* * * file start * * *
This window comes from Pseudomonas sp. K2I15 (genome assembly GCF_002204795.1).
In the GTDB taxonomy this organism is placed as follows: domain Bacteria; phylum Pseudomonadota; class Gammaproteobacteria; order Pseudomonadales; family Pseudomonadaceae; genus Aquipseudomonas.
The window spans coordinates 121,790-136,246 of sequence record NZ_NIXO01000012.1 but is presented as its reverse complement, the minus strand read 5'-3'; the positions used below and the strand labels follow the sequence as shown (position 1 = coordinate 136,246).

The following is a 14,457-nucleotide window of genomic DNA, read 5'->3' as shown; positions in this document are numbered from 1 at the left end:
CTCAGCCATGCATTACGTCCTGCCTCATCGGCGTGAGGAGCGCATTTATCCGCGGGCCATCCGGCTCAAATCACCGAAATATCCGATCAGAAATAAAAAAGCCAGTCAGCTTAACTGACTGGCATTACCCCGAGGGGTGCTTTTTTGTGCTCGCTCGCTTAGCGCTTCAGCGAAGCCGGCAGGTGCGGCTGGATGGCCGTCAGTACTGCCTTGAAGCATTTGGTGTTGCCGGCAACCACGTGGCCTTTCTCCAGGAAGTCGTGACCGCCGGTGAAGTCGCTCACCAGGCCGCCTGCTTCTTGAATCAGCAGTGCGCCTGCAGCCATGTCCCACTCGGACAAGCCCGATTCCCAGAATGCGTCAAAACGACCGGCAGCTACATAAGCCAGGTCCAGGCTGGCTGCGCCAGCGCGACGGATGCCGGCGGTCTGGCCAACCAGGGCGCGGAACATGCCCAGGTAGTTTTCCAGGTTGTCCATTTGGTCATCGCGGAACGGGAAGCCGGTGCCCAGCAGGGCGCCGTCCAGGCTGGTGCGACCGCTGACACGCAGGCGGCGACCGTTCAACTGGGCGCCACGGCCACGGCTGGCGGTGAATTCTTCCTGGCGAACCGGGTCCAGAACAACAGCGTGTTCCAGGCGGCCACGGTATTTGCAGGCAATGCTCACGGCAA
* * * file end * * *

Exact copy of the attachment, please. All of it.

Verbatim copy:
This window comes from Pseudomonas sp. K2I15 (genome assembly GCF_002204795.1).
In the GTDB taxonomy this organism is placed as follows: domain Bacteria; phylum Pseudomonadota; class Gammaproteobacteria; order Pseudomonadales; family Pseudomonadaceae; genus Aquipseudomonas.
The window spans coordinates 121,790-136,246 of sequence record NZ_NIXO01000012.1 but is presented as its reverse complement, the minus strand read 5'-3'; the positions used below and the strand labels follow the sequence as shown (position 1 = coordinate 136,246).

The following is a 14,457-nucleotide window of genomic DNA, read 5'->3' as shown; positions in this document are numbered from 1 at the left end:
CTCAGCCATGCATTACGTCCTGCCTCATCGGCGTGAGGAGCGCATTTATCCGCGGGCCATCCGGCTCAAATCACCGAAATATCCGATCAGAAATAAAAAAGCCAGTCAGCTTAACTGACTGGCATTACCCCGAGGGGTGCTTTTTTGTGCTCGCTCGCTTAGCGCTTCAGCGAAGCCGGCAGGTGCGGCTGGATGGCCGTCAGTACTGCCTTGAAGCATTTGGTGTTGCCGGCAACCACGTGGCCTTTCTCCAGGAAGTCGTGACCGCCGGTGAAGTCGCTCACCAGGCCGCCTGCTTCTTGAATCAGCAGTGCGCCTGCAGCCATGTCCCACTCGGACAAGCCCGATTCCCAGAATGCGTCAAAACGACCGGCAGCTACATAAGCCAGGTCCAGGCTGGCTGCGCCAGCGCGACGGATGCCGGCGGTCTGGCCAACCAGGGCGCGGAACATGCCCAGGTAGTTTTCCAGGTTGTCCATTTGGTCATCGCGGAACGGGAAGCCGGTGCCCAGCAGGGCGCCGTCCAGGCTGGTGCGACCGCTGACACGCAGGCGGCGACCGTTCAACTGGGCGCCACGGCCACGGCTGGCGGTGAATTCTTCCTGGCGAACCGGGTCCAGAACAACAGCGTGTTCCAGGCGGCCACGGTATTTGCAGGCAATGCTCACGGCAA